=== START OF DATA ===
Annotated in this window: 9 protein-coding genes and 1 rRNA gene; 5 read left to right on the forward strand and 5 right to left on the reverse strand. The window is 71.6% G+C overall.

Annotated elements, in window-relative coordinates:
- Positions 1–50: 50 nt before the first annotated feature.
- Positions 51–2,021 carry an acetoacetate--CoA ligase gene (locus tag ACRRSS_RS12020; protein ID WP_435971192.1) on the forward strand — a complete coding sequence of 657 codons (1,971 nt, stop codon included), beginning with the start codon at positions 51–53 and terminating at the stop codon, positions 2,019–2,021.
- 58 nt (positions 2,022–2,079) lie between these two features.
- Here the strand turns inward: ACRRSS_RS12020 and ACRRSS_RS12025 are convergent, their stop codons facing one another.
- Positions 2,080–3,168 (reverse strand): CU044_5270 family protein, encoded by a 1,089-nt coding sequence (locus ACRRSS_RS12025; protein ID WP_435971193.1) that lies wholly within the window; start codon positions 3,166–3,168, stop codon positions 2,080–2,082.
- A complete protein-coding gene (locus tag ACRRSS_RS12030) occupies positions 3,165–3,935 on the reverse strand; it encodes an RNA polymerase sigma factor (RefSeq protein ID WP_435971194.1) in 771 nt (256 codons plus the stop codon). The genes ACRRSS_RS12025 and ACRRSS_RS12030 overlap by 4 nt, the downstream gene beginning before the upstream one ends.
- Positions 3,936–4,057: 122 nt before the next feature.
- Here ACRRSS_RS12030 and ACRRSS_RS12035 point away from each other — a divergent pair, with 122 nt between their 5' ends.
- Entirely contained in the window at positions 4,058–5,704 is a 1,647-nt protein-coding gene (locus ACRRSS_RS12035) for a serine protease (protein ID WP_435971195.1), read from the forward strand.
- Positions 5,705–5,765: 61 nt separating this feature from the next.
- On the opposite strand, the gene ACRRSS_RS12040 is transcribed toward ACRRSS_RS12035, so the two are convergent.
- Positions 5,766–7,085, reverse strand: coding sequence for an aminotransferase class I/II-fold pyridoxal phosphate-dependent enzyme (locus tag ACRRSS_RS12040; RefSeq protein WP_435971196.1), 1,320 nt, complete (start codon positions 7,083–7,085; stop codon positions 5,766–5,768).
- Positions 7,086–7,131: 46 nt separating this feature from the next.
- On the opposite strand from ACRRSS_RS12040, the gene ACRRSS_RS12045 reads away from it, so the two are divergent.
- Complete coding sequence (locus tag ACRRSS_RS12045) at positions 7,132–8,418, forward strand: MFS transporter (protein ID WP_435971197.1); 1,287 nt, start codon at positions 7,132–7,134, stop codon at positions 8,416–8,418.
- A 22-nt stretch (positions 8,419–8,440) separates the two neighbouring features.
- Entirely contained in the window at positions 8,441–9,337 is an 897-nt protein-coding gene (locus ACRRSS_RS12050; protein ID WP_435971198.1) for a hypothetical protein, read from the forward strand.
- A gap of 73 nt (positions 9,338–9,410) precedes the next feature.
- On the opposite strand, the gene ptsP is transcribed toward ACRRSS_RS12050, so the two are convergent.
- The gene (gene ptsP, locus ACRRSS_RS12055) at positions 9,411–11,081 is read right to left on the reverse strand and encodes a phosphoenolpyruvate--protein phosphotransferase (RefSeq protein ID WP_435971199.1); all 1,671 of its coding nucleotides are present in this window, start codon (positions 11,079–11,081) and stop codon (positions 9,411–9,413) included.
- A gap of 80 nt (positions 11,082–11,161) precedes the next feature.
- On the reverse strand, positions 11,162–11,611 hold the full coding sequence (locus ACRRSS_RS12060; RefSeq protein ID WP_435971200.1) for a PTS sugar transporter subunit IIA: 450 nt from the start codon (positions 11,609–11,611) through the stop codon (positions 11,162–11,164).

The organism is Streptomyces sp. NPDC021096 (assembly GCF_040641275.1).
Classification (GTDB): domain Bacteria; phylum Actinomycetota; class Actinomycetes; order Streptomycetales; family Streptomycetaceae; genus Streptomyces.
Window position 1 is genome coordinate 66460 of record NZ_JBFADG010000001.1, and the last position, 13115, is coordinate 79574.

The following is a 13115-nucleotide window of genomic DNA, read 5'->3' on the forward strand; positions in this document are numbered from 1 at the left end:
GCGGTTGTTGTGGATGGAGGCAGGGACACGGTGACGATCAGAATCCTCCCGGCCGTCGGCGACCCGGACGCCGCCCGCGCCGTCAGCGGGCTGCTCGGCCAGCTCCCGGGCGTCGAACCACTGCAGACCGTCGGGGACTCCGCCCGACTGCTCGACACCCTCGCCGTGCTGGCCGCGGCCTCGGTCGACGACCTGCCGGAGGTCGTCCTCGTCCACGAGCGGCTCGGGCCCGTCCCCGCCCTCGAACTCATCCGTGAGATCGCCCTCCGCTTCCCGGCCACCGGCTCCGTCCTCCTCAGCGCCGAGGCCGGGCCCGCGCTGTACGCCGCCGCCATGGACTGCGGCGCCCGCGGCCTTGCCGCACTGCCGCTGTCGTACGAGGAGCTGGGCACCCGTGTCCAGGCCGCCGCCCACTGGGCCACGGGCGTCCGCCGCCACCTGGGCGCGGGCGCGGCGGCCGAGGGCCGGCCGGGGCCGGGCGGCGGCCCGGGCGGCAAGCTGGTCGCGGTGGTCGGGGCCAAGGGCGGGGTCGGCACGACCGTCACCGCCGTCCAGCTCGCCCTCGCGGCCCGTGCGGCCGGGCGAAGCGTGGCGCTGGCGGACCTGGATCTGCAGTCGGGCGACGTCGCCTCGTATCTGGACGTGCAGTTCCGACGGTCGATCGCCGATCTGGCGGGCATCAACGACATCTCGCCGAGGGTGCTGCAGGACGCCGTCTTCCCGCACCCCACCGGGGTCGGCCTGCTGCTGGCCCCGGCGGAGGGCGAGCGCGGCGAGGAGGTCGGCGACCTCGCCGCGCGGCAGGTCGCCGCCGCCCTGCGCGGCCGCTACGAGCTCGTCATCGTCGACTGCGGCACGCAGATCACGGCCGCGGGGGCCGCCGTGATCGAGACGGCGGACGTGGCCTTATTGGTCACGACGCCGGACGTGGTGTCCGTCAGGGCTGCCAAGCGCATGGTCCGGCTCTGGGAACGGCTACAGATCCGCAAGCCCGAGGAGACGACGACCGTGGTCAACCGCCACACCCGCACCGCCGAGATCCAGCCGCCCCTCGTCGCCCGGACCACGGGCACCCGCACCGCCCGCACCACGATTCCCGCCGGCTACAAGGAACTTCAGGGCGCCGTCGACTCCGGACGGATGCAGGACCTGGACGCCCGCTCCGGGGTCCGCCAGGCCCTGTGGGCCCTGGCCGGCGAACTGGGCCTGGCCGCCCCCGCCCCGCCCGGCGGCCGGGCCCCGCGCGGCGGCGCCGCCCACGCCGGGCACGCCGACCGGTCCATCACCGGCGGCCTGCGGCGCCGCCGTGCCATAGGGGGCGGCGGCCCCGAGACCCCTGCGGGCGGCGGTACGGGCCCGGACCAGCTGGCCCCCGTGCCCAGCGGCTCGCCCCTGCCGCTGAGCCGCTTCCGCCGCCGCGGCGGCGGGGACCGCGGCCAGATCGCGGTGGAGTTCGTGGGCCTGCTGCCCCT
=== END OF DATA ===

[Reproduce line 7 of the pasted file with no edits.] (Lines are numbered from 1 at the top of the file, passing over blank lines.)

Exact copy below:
- Positions 2,080–3,168 (reverse strand): CU044_5270 family protein, encoded by a 1,089-nt coding sequence (locus ACRRSS_RS12025; protein ID WP_435971193.1) that lies wholly within the window; start codon positions 3,166–3,168, stop codon positions 2,080–2,082.